With brand names, there’s usually at least one preferred option in each disease category. Not so for generics, the authors of the editorial found.

One of the authors, Gerry Oster, a vice president at the consulting firm Policy Analysis, said he stumbled upon the issue much as I did. He went to his pharmacy to pick up a medication he had been taking for a couple of years. The prior month it cost him $5, but this time it was $20.

As he looked into it, he came to the conclusion that this phenomenon was unknown even to health policy experts. “It’s completely stealth,” he said.

In some cases, the difference in price between a preferred and non-preferred generic drug is a few dollars per prescription. In others, the difference in co-pay is $10, $15 or more.

Even small differences in price can make a difference, though, the authors said. Previous research has found that consumers are less likely to take drugs that cost more out of pocket. “There’s very strong evidence for quite some time that even a $1 difference in out-of-pocket expenditures changes Americans’ behavior” regarding their use of medical services, said the other co-author, Dr. A. Mark Fendrick, a physician and director of the University of Michigan Center for Value-Based Insurance Design.

Fendrick said the strategy also ran counter to efforts by insurance companies to tie physicians’ pay to their patients’ outcomes. “I am benchmarked on what my diabetic patients’ blood sugar control is,” he said. “I am benchmarked on whether my patients’ hypertension or angina” is under control, he said. Charging more for generic drugs to treat these conditions “flies directly in the face of a national movement to move from volume to value.”

If there are no cheaper drugs offered, patients might just skip taking their pills, Fendrick said.

The authors reviewed the drug lists, called formularies, of six prescription drugs plans: Harvard Pilgrim Health Care in Massachusetts; Blue Cross Blue Shield of Michigan; Blue Cross and Blue Shield of Illinois; Geisinger Health Plan in Pennsylvania; Aetna; and Premera Blue Cross Blue Shield of Alaska. They wanted to see how each plan handled expert-recommended generic drugs for 10 conditions.

The conditions are not all high cost like H.I.V. and Parkinson’s. They also include migraine headaches, community acquired pneumonia and high blood pressure.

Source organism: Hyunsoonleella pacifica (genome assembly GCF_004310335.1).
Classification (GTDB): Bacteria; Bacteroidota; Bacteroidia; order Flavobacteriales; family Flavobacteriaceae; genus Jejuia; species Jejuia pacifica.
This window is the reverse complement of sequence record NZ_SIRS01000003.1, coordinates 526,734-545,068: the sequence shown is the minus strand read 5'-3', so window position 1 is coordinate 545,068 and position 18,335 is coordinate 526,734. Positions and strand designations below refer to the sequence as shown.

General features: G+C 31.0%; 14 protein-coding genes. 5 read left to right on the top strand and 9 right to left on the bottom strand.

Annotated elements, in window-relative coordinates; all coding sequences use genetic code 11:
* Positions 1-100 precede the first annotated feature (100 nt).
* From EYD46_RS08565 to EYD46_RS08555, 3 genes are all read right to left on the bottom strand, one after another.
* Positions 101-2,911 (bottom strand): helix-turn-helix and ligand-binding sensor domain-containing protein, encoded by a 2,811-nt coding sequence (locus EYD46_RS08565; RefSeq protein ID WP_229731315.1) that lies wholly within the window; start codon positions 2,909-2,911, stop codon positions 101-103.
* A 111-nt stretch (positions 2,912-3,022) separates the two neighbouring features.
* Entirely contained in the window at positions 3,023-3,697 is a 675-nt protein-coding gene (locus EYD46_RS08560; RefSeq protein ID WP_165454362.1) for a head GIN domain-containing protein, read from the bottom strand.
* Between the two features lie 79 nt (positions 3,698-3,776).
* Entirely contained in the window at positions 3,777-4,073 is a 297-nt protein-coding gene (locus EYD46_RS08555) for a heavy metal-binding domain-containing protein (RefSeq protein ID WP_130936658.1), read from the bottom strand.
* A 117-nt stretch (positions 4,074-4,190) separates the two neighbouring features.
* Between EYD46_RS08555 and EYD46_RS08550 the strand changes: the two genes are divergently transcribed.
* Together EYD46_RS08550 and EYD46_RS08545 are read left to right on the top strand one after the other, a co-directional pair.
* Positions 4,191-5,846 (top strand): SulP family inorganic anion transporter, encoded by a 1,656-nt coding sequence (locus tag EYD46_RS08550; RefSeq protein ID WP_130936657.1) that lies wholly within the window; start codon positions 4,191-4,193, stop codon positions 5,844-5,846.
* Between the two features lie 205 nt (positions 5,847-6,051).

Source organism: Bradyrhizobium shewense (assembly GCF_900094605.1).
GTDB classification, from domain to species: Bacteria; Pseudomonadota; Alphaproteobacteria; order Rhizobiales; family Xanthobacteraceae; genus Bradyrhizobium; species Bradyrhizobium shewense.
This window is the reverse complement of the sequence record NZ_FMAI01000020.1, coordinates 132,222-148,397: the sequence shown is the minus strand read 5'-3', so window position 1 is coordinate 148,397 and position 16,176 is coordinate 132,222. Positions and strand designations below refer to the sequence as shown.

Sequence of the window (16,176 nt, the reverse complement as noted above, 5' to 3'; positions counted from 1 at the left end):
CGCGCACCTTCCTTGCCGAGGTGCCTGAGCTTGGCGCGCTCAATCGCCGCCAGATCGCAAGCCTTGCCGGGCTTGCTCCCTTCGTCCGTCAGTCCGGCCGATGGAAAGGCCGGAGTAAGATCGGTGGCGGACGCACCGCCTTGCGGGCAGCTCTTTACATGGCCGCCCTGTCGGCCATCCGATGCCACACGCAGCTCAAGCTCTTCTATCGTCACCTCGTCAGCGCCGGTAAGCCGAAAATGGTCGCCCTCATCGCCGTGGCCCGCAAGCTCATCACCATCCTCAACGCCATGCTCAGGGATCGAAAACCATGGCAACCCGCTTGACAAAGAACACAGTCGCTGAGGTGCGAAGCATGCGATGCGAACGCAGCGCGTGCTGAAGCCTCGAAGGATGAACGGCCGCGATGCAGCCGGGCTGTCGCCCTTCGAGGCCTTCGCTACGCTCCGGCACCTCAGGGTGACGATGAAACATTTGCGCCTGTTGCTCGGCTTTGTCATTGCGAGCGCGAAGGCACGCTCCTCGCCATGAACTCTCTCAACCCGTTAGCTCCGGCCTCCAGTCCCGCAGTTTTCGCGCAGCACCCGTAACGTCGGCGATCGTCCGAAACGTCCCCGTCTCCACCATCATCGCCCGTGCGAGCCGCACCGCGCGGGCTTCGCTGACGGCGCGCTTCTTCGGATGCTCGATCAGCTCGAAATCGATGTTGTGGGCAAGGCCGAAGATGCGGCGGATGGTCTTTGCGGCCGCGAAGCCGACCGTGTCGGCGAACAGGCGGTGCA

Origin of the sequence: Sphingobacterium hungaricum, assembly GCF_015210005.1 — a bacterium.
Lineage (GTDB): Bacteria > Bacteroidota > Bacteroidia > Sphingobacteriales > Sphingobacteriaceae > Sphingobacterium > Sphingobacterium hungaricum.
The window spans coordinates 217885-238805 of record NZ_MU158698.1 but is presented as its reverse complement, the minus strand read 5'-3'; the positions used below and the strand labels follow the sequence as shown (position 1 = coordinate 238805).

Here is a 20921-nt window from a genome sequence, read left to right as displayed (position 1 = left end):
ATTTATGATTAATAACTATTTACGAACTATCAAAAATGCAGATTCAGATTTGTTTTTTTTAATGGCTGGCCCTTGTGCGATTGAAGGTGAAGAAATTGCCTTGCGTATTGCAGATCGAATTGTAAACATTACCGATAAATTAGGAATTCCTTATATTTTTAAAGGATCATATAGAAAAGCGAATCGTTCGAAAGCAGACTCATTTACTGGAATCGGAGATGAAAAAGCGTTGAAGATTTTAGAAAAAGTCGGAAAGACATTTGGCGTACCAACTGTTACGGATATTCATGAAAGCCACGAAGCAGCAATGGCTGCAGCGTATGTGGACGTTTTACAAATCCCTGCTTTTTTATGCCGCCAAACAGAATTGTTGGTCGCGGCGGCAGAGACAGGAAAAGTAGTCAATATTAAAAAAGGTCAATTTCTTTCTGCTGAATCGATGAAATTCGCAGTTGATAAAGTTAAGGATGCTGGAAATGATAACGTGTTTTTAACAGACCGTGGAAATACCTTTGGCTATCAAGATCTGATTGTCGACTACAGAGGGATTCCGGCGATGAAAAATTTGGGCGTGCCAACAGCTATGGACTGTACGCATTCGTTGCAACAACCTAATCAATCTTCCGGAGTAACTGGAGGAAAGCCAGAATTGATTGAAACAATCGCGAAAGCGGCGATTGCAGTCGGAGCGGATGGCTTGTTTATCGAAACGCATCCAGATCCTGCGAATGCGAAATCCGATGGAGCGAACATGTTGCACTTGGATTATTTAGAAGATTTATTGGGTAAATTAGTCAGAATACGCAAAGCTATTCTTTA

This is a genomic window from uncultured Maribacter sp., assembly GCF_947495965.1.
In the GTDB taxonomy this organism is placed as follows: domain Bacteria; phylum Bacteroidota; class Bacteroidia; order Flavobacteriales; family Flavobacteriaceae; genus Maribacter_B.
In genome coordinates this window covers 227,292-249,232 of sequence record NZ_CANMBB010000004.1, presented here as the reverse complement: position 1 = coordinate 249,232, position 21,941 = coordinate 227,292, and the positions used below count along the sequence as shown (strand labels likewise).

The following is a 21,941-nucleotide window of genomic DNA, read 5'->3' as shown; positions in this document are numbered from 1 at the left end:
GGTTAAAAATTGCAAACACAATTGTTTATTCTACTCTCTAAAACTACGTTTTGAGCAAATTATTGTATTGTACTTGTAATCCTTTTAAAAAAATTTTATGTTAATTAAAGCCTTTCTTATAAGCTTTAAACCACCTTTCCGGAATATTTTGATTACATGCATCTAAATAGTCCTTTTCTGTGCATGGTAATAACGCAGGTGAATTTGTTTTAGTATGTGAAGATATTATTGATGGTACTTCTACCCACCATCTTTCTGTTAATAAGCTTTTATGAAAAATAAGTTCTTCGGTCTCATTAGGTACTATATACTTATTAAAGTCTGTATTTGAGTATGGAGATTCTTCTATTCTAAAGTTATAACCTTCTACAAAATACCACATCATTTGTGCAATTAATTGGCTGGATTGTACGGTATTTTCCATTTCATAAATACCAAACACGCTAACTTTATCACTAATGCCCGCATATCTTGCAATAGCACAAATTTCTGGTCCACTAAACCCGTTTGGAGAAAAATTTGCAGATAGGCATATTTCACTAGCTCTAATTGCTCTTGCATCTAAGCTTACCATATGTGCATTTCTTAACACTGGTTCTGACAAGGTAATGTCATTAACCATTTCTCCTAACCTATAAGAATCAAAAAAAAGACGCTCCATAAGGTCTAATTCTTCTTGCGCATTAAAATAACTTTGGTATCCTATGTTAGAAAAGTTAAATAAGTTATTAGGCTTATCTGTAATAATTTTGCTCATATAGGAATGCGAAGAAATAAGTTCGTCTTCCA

Premera and Aetna had preferred generic drugs for each of the 10 conditions the authors examined. Harvard Pilgrim, a nonprofit often considered among the nation’s best, did not have a lower-cost generic in any of the 10 categories.

Four of the six plans had no preferred generic antiretroviral medication for patients with H.I.V.

In a statement to ProPublica, Harvard Pilgrim said it charges more for some generics because they are more expensive. The cheapest generics carry a $5 co-payment for a 30-day supply. More expensive generics range from $10 to $25, or 20 percent of the cost for a 30-day supply. The health plan said its members pay less for their medications than the industry average.

Blue Cross and Blue Shield of Illinois said that its preferred generics had no co-payment at all, and that non-preferred generics cost $10. “We historically only had one tier of generic drugs at a $10 co-pay,” the spokeswoman Mary Ann Schultz said in an email.

The Blue Cross Blue Shield of Michigan spokeswoman Helen Stojic said the editorial looked only at its drug plan for Medicare patients, which the government closely regulates. Under Medicare, patients can appeal a drug’s tier and seek to pay a lower co-payment, she said.

Geisinger did not respond to questions.

Health plans that participate in Medicare’s prescription drug program, known as Part D, have been moving rapidly to create two tiers of generic drugs. This year, about three-quarters of plans had them, according to an article co-written by Jack Hoadley, a health policy analyst at Georgetown University’s Health Policy Institute. The practical effect of such arrangements probably varies based on the difference in cost, he said.

Dan Mendelson, chief executive of Avalere Health, a consulting firm, has studied the way in which health insurers structure their benefits. He said the increasing number of drug tiers in some plans was confusing for patients.

“Consumers often don’t understand which drugs are where,” he said. “They don’t understand the purpose of tiering. They just get to the pharmacy counter and it gets done to them.”